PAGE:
This week I paired the “What’s Scaring You?” adapted book along with a simple ghost craft. This was a great therapy lesson for my students. First I read the adapted book with my students and then we made silly ghosts!
“What’s Scaring You?” focuses on various Halloween vocabulary terms and the prepositional concepts “on”. To set up the book I placed a hard piece of Velco on each Halloween picture on every page. This way the student does not just place the ghost on the piece of Velcro but has to look at all 3-4 pictures on the page to determine which picture to place the ghost. I placed a piece of soft Velcro on the back of each ghost and cut them out. I store the ghost pictures on the grid page which I attached to the right side of the final page.
This book is pretty simple and repetitive so my verbal students are usually able to help me read the book after the first page or book. As I read “What’s Scaring You” I point to my student on the you part which they think is so funny. Then we softly shout “BOO” as we pretend to scary each other in the group. We move back to the book and finish the phrase “A ghost on….” The student takes one of the ghost pictures and places it on the correct item. For my non-verbal students, they might make a verbalization for the “BOO” part or pop their hands out as I say “BOO”. If the student has an AAC device usually many of the pictures are on the voice output device or we can adapted what the student produces on the device. For example; for the first page I had one of my students with a Nova Chat device produce “ghost on house” using their device. We have to remember we need to sometimes adapt the exact phrase when using different AAC products but it still gets the point across.
For the second page, “A ghost on the witch” we don’t have to use the term witch if we can find it on the student’s device. We could change it to “on girl” or after we ask the question “where is the ghost?” the student can respond “on her” or even “on she” if using a core board which would let me know the student understood the question.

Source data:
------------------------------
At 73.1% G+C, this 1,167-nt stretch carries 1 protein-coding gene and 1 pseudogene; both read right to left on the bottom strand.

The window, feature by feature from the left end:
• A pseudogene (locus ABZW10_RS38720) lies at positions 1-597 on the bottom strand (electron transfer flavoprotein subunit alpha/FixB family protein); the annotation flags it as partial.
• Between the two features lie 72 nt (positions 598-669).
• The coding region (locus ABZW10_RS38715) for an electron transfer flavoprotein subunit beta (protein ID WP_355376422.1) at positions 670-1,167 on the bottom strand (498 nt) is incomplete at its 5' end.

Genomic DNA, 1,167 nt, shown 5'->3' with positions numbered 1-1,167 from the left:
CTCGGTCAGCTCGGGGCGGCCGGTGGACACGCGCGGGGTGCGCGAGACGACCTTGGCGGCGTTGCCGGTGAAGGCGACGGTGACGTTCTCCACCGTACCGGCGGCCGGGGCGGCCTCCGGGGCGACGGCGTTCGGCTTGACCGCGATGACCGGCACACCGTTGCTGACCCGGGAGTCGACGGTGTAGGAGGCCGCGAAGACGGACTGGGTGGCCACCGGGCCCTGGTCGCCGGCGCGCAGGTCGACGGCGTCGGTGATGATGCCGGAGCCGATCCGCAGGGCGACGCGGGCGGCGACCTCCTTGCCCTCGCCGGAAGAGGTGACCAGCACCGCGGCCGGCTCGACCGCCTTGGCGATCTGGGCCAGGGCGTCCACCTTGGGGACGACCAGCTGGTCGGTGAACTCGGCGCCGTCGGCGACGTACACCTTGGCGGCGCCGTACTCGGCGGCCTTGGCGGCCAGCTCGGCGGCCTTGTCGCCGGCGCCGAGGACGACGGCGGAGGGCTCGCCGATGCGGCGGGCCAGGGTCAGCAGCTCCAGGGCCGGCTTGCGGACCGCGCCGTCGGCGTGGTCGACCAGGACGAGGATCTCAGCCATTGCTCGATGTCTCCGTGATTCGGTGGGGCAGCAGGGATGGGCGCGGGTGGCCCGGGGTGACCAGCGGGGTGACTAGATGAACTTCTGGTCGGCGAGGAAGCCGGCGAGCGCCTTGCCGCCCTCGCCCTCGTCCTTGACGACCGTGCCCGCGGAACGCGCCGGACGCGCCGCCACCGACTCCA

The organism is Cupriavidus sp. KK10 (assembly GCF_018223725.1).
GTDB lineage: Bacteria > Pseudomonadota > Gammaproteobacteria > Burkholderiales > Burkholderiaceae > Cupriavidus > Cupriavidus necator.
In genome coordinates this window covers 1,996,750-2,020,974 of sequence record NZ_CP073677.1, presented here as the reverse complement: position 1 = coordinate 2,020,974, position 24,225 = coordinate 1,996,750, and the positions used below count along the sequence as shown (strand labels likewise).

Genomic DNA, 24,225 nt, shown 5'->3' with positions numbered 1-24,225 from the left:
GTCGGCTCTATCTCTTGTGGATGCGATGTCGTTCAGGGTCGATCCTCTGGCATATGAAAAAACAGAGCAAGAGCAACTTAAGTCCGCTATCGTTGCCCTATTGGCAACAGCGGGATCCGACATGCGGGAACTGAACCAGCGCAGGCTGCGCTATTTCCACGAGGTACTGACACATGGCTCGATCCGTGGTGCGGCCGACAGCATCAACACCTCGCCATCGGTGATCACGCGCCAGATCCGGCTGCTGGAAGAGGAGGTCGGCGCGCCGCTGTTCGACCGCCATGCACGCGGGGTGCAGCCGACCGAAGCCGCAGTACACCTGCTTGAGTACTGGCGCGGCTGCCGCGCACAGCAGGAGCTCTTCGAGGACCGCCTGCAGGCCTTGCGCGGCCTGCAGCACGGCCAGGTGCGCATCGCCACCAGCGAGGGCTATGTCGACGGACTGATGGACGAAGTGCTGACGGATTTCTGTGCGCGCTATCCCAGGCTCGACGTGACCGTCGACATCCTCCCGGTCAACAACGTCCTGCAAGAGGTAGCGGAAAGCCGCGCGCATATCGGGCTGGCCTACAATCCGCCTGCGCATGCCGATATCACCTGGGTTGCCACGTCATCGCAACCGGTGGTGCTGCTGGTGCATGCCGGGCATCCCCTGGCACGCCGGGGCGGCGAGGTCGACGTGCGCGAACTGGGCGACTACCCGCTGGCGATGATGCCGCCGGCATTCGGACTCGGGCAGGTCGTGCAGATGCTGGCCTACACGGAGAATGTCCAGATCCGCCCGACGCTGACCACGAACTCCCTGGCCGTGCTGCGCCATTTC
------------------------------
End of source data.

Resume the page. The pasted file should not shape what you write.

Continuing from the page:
After the students finish the book we move on to the ghost craft.
I found this simple ghost craft on the following link: http://www.first-school.ws/t/crafts-halloween/ghost-windsock.htm. This is what the picture looks like when you print it out.
Here is how I adapted the craft to work on following directions and color concepts. First, I made each of the short dotted lines on the ghost a different color. I just used the colors of the rainbow so I could include lots of different colors. This is the line the students have to cut on so it also helps my student know where to cut. Then I outlined the ghost in yellow or any color would work so the student knows where to cut.
I first help the students cut out the outline of the ghost. Make sure you save one strip of white paper to use as a handle on the top of the ghost.
Then I have the student cut each line of the ghost. First cut the red line, second cut the orange line, third cut the yellow line, etc. until all the dotted lines are cut.
I fold the ghost around and staple the ghost instead of gluing it. I found the glue was not working and my students could not hold the ghost in place long enough for the glue to dry so I just starting using the stapler. I had some of my students help me use the stapler…..trying to work on those fine motor skills! I attached the strip of white paper to the top for a handle. Then the ghost is done. The student had fun flying their ghosts around and saying “BOO!”